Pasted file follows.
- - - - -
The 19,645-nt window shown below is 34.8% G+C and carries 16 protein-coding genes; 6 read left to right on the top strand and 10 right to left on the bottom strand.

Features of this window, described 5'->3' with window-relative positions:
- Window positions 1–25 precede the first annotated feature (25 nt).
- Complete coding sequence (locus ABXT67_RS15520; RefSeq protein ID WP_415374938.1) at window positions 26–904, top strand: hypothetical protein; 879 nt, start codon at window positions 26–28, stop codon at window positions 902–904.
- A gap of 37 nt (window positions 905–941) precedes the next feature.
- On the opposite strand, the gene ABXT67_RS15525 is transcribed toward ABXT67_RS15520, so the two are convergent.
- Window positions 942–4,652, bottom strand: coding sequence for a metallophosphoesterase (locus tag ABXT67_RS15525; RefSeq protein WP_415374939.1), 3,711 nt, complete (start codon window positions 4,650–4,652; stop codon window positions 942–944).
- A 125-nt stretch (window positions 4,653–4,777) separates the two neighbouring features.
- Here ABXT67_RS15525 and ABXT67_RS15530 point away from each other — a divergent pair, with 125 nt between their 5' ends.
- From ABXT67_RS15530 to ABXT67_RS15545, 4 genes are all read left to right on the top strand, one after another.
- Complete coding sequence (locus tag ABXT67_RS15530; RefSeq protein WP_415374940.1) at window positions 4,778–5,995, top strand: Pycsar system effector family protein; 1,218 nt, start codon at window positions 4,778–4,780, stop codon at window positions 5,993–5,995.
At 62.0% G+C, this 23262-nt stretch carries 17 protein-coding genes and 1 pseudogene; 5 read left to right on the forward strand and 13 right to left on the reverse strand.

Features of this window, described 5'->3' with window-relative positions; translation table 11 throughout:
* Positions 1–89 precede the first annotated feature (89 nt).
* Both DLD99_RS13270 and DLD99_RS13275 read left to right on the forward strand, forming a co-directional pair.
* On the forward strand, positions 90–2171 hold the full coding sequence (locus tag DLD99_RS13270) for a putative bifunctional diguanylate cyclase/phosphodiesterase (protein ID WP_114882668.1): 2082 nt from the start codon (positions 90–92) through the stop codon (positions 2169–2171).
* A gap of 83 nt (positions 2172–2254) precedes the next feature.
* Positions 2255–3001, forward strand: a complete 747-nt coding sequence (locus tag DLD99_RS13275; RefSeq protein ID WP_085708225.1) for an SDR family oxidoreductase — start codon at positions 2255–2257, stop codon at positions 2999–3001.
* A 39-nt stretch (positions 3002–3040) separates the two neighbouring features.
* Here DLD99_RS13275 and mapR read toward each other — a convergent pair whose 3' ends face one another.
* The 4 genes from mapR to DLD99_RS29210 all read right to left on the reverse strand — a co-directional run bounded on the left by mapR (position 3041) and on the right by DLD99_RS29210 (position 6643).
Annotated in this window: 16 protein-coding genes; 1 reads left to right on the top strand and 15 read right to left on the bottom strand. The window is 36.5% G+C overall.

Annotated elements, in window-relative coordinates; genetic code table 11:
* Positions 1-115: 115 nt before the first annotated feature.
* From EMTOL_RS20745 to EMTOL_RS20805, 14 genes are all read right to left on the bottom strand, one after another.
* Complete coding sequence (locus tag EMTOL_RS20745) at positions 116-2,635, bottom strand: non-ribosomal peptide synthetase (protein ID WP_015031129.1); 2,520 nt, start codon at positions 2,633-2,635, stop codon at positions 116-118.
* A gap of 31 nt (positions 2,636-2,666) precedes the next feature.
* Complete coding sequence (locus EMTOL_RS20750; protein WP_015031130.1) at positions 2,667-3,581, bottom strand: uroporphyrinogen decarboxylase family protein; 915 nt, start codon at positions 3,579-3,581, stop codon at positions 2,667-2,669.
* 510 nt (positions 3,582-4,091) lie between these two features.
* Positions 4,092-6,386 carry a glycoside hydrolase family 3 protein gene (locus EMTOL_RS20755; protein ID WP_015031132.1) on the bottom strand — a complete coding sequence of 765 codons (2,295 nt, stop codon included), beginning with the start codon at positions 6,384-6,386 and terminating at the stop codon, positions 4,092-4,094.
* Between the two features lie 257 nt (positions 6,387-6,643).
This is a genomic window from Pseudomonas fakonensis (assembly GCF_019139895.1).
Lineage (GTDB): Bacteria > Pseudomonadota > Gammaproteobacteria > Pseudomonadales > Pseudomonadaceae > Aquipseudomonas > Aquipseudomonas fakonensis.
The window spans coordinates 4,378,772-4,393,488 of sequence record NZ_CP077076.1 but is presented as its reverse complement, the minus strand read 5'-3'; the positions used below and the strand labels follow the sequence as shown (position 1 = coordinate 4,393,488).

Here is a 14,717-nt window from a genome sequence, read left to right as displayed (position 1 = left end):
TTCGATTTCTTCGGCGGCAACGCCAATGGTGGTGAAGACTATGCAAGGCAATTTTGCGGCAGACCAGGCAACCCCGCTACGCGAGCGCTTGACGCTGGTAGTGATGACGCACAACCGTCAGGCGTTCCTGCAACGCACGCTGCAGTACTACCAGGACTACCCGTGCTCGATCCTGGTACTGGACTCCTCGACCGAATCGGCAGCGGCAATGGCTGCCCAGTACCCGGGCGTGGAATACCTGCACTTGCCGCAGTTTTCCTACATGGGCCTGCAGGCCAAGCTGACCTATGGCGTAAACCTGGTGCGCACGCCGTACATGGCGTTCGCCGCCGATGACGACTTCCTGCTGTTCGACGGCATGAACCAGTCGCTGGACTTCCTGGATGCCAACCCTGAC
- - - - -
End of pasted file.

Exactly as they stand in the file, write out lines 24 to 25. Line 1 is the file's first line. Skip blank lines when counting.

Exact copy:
* Positions 1-115: 115 nt before the first annotated feature.
* From EMTOL_RS20745 to EMTOL_RS20805, 14 genes are all read right to left on the bottom strand, one after another.